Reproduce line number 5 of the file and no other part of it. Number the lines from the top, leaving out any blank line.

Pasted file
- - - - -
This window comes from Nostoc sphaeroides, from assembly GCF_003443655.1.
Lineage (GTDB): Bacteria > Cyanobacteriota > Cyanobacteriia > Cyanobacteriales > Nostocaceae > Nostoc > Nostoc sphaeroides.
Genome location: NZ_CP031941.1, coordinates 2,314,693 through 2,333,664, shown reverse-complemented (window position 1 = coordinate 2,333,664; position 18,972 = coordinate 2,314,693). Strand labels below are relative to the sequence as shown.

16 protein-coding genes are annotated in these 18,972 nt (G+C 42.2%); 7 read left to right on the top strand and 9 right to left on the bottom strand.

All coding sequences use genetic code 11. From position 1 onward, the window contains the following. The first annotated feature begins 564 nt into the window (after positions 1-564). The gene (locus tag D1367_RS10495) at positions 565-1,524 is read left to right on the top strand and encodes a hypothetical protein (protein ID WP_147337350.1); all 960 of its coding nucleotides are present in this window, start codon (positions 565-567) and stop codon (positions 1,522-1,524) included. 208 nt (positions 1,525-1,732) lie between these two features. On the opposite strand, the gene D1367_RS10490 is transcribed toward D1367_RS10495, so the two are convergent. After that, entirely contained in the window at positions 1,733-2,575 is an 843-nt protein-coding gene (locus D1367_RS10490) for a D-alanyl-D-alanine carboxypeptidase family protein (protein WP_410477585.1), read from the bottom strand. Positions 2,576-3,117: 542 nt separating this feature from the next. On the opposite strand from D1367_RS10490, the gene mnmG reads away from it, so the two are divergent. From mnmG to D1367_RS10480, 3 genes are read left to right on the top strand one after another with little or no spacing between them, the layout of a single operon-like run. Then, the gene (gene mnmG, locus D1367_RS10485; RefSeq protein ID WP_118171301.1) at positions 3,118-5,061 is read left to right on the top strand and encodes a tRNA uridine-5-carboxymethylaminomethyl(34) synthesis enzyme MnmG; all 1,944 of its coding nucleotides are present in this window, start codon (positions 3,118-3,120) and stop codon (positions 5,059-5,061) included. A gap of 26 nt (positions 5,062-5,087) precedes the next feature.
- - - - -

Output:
All coding sequences use genetic code 11. From position 1 onward, the window contains the following. The first annotated feature begins 564 nt into the window (after positions 1-564). The gene (locus tag D1367_RS10495) at positions 565-1,524 is read left to right on the top strand and encodes a hypothetical protein (protein ID WP_147337350.1); all 960 of its coding nucleotides are present in this window, start codon (positions 565-567) and stop codon (positions 1,522-1,524) included. 208 nt (positions 1,525-1,732) lie between these two features. On the opposite strand, the gene D1367_RS10490 is transcribed toward D1367_RS10495, so the two are convergent. After that, entirely contained in the window at positions 1,733-2,575 is an 843-nt protein-coding gene (locus D1367_RS10490) for a D-alanyl-D-alanine carboxypeptidase family protein (protein WP_410477585.1), read from the bottom strand. Positions 2,576-3,117: 542 nt separating this feature from the next. On the opposite strand from D1367_RS10490, the gene mnmG reads away from it, so the two are divergent. From mnmG to D1367_RS10480, 3 genes are read left to right on the top strand one after another with little or no spacing between them, the layout of a single operon-like run. Then, the gene (gene mnmG, locus D1367_RS10485; RefSeq protein ID WP_118171301.1) at positions 3,118-5,061 is read left to right on the top strand and encodes a tRNA uridine-5-carboxymethylaminomethyl(34) synthesis enzyme MnmG; all 1,944 of its coding nucleotides are present in this window, start codon (positions 3,118-3,120) and stop codon (positions 5,059-5,061) included. A gap of 26 nt (positions 5,062-5,087) precedes the next feature.